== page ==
A Brief Introduction
Turkey has been exposed to many terrorist threats for more than 30 years. Terrorist attacks have claimed the lives of thousands of Turkish citizens and led to enormous economic losses. According to Turkey, the EU, NATO and the U.S. State Department, the Kurdistan Workers’ Party (PKK) is a terrorist group whose activities have directly resulted in the death of Turkish citizens including women and children, many of whom were ethnic Kurds.
The Turkish government and the PKK have agreed to a ceasefire in order to find a resolution to the decades-old Kurdish issue in Turkey in March 2013. However, after the Turkish general election of June 2015, the peace process broke down and tensions metastasized into armed conflicts between Turkish security forces and the PKK in Southeast Turkey.
Customarily, the PKK’s acts are examined in the context of “domestic terrorism.” Domestic terrorist acts occur primarily within the territorial jurisdiction of the states and involve acts dangerous to the human life of civilian populations. On the contrary, international terrorism occurs primarily outside the territorial jurisdiction of the states or transcends national boundaries in terms of the means by which they are accomplished, the population they target, or the location from which their perpetrators operate or seek asylum.
Applying International Humanitarian Law to Counterterrorism Operations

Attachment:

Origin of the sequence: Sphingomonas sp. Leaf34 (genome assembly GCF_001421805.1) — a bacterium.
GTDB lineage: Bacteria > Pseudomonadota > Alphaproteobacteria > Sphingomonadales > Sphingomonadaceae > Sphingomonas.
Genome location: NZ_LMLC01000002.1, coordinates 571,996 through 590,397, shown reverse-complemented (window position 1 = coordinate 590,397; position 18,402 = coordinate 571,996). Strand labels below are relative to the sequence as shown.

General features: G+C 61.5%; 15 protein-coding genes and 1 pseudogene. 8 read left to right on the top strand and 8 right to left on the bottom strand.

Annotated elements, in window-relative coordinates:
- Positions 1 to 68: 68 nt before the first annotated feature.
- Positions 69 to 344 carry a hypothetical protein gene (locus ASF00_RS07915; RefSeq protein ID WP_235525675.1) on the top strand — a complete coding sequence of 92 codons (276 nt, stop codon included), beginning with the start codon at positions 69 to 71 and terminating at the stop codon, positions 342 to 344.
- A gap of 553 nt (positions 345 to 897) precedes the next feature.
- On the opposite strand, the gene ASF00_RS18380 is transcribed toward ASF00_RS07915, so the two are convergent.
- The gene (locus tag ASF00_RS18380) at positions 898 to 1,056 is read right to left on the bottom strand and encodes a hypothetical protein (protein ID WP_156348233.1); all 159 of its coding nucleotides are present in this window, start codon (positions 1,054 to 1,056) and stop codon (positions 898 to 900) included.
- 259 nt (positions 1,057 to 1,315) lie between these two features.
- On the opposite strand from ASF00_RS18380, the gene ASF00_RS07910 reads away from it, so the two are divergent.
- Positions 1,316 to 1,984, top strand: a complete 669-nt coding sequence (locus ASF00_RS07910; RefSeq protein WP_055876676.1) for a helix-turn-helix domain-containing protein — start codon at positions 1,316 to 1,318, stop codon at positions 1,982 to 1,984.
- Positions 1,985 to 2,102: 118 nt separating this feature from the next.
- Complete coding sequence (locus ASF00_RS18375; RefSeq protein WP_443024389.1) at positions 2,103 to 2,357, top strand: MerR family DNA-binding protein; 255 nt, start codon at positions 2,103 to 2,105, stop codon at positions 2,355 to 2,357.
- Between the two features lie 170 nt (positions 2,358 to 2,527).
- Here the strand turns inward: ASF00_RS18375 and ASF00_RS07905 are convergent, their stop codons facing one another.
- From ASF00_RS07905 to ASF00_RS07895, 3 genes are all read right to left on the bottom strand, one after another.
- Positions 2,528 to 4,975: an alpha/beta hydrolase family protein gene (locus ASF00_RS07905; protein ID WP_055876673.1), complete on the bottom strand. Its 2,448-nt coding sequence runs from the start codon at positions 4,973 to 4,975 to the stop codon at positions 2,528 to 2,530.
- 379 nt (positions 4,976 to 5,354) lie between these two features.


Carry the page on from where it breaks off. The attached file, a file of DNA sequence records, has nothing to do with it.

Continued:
At first sight, humanitarian law does not seem to be applicable to terrorist acts. Even the law of non-international armed conflicts has specified that it does not include terrorist acts. However, according to article 2 of the 4th Geneva Convention (1949), “in addition to the provisions which shall be implemented in peacetime, the present Convention shall apply to all cases of declared war or of any other armed conflict which may arise between two or more of the High Contracting Parties, even if the state of war is not recognized by one of them.” In this respect, terrorist groups have the capacity to use force similar to states’ military. Nevertheless, one of the most important questions is what the terrorism and who the terrorist is.
There is no universally agreed definition of terrorism. However, it’s undeniable that terrorism involves illegal activities by non-state actors in response to particular state policies. Terrorism involves the use of violence—without discrimination between civilians and combatants—in order to achieve certain political, religious or economic aims. Typically, bombings, armed attacks, hijackings, assassinations and hostage-takings are the tactics used by terrorists. With this definition in hand, the PKK is a non-state actor that employs terrorist tactics to demonstrate its opposition to a discriminatory political order existing in Turkey since the 1980s.